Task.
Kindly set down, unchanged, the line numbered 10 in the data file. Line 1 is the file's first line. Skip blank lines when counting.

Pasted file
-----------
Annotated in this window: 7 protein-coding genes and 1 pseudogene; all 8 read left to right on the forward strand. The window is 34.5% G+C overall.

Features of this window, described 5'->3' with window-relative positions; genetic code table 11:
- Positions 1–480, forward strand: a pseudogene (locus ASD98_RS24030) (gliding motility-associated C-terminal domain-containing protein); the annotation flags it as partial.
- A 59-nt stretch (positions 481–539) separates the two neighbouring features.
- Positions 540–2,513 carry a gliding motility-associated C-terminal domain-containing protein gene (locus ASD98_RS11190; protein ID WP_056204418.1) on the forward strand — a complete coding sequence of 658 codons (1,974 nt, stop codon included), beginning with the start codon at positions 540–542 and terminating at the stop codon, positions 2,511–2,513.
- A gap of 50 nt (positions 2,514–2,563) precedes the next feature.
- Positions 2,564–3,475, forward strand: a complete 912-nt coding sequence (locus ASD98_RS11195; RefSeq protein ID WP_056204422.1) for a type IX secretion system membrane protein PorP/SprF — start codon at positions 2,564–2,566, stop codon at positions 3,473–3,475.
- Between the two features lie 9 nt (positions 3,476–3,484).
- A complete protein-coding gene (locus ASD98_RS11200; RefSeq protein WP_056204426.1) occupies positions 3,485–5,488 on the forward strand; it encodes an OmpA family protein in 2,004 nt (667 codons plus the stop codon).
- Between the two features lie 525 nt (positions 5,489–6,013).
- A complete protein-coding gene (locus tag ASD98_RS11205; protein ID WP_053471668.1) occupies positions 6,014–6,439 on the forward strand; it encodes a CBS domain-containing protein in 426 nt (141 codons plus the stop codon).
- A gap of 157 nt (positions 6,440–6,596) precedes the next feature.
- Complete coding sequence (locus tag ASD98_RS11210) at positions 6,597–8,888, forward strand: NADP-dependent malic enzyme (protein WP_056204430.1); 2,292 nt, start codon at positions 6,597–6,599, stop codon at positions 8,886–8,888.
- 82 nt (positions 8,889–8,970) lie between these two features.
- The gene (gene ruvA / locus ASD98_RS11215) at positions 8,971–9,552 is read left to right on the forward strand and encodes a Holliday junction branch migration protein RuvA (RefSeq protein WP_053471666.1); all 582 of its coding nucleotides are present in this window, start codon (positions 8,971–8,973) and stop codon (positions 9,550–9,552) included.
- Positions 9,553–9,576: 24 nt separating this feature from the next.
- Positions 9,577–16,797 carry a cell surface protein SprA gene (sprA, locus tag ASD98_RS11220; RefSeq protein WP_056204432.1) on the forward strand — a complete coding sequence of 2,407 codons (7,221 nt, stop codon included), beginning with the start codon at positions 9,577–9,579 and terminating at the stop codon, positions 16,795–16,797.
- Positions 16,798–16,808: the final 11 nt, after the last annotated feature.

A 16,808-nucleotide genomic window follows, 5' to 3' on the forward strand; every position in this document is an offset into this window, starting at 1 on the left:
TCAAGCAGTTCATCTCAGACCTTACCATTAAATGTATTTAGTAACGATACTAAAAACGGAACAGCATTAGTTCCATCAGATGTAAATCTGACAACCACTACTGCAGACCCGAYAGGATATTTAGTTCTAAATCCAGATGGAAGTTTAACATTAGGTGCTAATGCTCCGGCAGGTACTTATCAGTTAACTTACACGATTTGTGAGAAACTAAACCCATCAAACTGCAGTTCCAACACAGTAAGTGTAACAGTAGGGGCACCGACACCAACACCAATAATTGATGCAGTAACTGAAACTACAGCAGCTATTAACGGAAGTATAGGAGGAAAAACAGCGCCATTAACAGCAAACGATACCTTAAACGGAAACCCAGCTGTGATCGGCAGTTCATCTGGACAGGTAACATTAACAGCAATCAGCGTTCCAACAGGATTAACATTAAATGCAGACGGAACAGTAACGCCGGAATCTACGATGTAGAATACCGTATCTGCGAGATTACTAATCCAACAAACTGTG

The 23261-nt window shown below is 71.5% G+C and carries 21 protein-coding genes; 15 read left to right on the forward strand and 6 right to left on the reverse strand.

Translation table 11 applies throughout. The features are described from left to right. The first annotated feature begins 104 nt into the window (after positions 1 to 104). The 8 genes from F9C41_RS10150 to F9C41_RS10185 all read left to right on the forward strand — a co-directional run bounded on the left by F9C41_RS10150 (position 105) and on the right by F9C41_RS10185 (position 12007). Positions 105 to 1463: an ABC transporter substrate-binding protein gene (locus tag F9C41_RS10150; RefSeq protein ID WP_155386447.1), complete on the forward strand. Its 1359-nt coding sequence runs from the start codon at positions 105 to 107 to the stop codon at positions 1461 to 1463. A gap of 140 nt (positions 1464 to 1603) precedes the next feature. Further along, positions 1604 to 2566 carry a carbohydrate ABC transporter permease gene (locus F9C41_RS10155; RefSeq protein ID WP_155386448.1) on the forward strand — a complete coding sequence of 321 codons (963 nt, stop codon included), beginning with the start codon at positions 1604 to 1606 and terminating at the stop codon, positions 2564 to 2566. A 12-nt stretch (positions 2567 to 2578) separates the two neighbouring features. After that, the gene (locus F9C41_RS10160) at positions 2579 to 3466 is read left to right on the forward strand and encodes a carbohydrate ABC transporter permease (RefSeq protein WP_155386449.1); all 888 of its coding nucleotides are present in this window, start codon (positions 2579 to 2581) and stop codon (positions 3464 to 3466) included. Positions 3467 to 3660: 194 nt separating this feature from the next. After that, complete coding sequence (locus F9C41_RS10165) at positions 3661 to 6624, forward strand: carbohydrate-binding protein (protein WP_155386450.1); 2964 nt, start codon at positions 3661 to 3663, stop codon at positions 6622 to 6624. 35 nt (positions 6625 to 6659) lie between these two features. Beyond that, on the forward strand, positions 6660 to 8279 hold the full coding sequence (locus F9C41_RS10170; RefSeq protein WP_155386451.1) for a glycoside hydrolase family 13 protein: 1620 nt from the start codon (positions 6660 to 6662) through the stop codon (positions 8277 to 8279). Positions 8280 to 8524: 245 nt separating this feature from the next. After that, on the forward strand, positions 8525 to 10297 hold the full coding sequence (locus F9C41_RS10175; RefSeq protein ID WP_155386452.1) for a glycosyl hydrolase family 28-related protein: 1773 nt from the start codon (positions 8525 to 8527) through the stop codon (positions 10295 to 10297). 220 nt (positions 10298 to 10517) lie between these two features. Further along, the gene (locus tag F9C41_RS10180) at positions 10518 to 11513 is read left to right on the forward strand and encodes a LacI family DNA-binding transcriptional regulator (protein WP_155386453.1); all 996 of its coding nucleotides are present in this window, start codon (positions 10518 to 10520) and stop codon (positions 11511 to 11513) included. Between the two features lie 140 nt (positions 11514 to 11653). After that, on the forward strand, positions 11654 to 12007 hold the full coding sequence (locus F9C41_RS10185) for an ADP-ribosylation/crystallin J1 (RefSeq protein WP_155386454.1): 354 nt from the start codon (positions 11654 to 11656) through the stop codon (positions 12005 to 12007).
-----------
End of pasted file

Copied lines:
- Between the two features lie 525 nt (positions 5,489–6,013).